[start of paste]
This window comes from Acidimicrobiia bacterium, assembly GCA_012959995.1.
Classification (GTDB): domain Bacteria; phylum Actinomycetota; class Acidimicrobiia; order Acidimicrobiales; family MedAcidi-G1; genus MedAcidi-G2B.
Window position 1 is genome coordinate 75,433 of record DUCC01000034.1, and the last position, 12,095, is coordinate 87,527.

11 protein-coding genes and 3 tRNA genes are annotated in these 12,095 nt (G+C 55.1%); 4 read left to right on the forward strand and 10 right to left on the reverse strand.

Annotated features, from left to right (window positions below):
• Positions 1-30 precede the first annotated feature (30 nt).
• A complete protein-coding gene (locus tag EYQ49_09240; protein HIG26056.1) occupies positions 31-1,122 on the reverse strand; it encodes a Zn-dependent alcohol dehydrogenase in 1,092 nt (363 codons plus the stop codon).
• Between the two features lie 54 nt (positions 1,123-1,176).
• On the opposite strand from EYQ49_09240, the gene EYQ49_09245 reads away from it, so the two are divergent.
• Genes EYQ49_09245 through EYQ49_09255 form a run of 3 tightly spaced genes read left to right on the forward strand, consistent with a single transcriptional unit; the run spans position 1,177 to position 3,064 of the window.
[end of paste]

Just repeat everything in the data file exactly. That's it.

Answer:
This window comes from Acidimicrobiia bacterium, assembly GCA_012959995.1.
Classification (GTDB): domain Bacteria; phylum Actinomycetota; class Acidimicrobiia; order Acidimicrobiales; family MedAcidi-G1; genus MedAcidi-G2B.
Window position 1 is genome coordinate 75,433 of record DUCC01000034.1, and the last position, 12,095, is coordinate 87,527.

11 protein-coding genes and 3 tRNA genes are annotated in these 12,095 nt (G+C 55.1%); 4 read left to right on the forward strand and 10 right to left on the reverse strand.

Annotated features, from left to right (window positions below):
• Positions 1-30 precede the first annotated feature (30 nt).
• A complete protein-coding gene (locus tag EYQ49_09240; protein HIG26056.1) occupies positions 31-1,122 on the reverse strand; it encodes a Zn-dependent alcohol dehydrogenase in 1,092 nt (363 codons plus the stop codon).
• Between the two features lie 54 nt (positions 1,123-1,176).
• On the opposite strand from EYQ49_09240, the gene EYQ49_09245 reads away from it, so the two are divergent.
• Genes EYQ49_09245 through EYQ49_09255 form a run of 3 tightly spaced genes read left to right on the forward strand, consistent with a single transcriptional unit; the run spans position 1,177 to position 3,064 of the window.